Qantas booked a 13-month-old baby on a different flight to her parents, who then spent 20 hours on the phone trying to rebook. They’re still not home.

The Braham family told Insider Qantas booked their 13-month-old baby on a different flight to them.Andrew and Stephanie Braham / James D. Morgan via Getty Images

  • A couple told Insider Qantas booked their 13-month-old baby on a separate flight from Europe to Thailand.

  • They spent over 20 hours on the phone with Qantas’ customer service and had to call them 55 times.

  • They have finally managed to book a flight home, 12 days after the initial departure flight.

Qantas Airways booked a 13-month-old baby onto a separate flight to her parents who were trying to get home to Australia.

After nearly four weeks traveling around Europe, Stephanie and Andrew Braham told Insider they had an amazing time up until the point they arrived at Rome airport, Italy.

The flight, which Stephanie said she booked nine months in advance, was a connecting flight from Rome to Amsterdam, then Amsterdam to Bangkok in Thailand, where the family wanted to spend a night before heading home to Australia.

The couple said KLM Royal Dutch Airlines, which partners with Qantas, informed them at the check-in desk that their baby wasn’t included in their booking on the flight from Amsterdam to Bangkok.

“She was on a different flight that departed 40 minutes after ours,” Stephanie said. The couple sent their flight details to Insider for verification.

“We initially had flights booked through Qantas with British Airways. A couple of months later, I was notified there was an issue in relation to one of the connecting flights and so Qantas rebooked us over the phone with these KLM flights so think that’s where the error arose, “Stephanie said.

Over 20 hours on the phone

Even though their daughter would sit on their laps during the flight, the parents said KLM couldn’t add her because the flight was full. After spending 90 minutes discussing the matter with KLM, the flight departed without them.

The pair said they spoke to Qantas at the airport but it told them it hadn’t done anything wrong and the error wasn’t the airline’s fault.

Stephanie and Andrew said they left Rome airport six hours after arriving there and headed to a nearby hotel, where they booked a room and immediately contacted Qantas’ customer service.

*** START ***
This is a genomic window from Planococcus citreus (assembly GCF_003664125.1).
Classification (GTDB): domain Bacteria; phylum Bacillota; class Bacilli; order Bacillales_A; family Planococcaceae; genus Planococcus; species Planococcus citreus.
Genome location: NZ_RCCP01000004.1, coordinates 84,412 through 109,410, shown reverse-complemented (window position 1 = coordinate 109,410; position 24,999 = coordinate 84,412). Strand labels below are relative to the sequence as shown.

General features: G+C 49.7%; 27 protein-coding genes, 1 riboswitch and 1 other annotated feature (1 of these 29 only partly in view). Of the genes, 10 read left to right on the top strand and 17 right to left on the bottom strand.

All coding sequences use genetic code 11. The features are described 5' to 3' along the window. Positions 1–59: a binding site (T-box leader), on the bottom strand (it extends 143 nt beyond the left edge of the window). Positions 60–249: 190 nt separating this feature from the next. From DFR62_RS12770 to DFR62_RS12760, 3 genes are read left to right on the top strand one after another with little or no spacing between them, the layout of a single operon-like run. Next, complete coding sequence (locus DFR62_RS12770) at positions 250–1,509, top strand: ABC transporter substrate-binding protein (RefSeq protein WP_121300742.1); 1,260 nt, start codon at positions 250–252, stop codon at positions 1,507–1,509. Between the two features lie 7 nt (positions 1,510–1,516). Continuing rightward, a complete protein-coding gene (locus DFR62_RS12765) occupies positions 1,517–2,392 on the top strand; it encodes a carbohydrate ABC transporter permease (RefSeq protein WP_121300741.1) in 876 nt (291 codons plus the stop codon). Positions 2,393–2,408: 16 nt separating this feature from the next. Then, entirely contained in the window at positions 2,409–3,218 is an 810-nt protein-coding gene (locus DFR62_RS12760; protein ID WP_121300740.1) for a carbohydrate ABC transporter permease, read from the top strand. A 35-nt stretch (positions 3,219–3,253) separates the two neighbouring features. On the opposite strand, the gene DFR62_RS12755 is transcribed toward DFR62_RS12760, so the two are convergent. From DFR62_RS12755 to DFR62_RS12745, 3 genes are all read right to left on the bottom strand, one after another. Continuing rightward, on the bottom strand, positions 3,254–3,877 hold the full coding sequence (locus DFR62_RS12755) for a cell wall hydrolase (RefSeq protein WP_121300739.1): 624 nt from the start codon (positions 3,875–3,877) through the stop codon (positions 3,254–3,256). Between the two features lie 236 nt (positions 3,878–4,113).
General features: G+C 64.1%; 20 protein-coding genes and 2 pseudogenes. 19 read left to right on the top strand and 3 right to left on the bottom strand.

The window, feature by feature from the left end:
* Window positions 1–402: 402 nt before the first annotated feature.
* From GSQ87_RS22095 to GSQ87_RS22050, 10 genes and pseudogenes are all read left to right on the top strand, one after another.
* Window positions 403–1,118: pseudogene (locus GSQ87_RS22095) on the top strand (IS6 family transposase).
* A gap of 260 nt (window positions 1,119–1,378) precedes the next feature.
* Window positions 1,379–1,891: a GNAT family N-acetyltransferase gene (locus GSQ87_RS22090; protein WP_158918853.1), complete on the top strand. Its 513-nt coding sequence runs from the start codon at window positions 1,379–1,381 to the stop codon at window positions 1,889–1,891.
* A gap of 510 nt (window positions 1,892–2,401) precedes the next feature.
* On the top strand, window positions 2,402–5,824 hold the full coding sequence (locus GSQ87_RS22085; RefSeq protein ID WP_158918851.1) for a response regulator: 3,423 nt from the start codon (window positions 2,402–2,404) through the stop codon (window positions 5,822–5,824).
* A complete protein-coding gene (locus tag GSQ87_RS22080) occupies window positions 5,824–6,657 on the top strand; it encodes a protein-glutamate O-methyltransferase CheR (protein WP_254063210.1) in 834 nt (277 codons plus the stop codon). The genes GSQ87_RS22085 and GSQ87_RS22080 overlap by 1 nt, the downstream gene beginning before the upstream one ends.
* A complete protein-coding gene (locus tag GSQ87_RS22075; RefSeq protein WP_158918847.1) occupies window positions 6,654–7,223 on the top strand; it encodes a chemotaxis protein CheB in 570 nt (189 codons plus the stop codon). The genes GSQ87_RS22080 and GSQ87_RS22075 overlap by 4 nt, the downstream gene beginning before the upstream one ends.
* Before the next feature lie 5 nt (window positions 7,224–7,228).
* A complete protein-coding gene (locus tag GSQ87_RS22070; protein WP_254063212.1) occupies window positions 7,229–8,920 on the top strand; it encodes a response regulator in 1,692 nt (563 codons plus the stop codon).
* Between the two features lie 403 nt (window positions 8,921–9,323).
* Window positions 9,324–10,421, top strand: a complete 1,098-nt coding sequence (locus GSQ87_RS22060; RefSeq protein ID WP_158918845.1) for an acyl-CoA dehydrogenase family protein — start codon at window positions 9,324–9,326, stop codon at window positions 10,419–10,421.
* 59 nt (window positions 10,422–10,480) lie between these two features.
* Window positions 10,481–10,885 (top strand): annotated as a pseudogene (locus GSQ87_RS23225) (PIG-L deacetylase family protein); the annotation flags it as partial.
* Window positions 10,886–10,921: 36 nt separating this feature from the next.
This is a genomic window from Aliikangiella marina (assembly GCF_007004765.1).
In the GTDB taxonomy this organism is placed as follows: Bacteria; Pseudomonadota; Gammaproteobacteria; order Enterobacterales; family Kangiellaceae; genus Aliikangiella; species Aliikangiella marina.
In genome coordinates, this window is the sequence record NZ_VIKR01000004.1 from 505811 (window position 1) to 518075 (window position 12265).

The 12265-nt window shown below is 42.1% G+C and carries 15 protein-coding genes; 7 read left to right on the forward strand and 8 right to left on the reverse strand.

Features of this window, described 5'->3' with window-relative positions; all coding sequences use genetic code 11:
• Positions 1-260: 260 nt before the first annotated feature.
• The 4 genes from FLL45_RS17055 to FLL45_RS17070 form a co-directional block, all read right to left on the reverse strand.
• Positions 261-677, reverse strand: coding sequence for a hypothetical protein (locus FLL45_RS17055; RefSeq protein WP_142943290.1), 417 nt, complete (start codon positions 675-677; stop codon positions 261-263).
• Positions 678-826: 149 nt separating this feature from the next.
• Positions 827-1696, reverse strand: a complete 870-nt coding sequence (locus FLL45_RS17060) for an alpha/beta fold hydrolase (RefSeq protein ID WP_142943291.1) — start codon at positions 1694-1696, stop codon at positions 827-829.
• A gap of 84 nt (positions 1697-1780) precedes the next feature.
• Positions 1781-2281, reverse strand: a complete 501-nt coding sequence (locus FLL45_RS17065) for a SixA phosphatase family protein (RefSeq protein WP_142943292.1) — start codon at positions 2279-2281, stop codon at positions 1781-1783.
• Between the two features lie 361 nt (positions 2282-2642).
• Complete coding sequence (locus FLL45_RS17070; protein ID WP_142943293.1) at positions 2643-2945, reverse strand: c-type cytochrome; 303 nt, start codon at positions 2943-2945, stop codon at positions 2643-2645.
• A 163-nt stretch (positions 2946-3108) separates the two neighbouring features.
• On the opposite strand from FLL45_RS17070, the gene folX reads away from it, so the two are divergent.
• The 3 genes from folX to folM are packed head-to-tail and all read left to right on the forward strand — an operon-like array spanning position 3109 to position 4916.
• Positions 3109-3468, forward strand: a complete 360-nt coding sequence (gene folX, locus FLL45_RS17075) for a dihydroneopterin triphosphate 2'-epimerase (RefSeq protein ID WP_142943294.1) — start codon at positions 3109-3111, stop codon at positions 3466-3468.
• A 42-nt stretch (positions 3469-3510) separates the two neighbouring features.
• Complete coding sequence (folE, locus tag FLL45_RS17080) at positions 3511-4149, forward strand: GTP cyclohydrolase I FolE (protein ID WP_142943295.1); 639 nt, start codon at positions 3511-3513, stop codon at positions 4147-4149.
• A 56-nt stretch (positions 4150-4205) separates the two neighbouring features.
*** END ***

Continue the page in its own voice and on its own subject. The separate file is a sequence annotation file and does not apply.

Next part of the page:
The pair were on the phone to the airline all night trying to rebook a flight home. They said customer service was a nightmare to get through to because the phone line would cut off and they would ring again, having to explain the whole situation again.

Overall, the couple told Insider they phoned Qantas 55 times and collectively spent 20 hours, 47 minutes, and 13 seconds speaking to customer service.

More flight trouble the next day

The following morning, Qantas told the parents it had booked them onto an afternoon flight that day. However, they said they found out at the airport that Qantas hadn’t properly issued the family’s flight tickets. The couple said they got nowhere with Qantas and asked every airline at the airport to find them a flight back to Australia, but every plane was full.

“It was so stressful because we didn’t know if we were ever going to get home,” Stephanie said.

Eventually, an agent phoned them to say they were booked on the next available flight home on July 26, which was 12 days after their initial departure date.

Qantas and KLM didn’t immediately respond to Insider’s request for comment about Stephanie and Andrew’s flight disruption. Qantas said in a statement to Daily Mail Australia that they “sincerely apologize” to the family, saying it was a “backend administrative error” and the airline would reimburse them for accommodation.

Stephanie said Qantas contacted them on Thursday to say it would pay $ 200 Australian dollars per night.

The couple estimate they’re $ 15,000 Australian dollars out of pocket because of the extra accommodation, food, travel, and entertainment they’ve had to pay for, as well as the income they’ve lost being off work. “[Qantas] haven’t confirmed whether they’ll compensate us for those financial losses, “Stephanie said.

Read the original article on Business Insider

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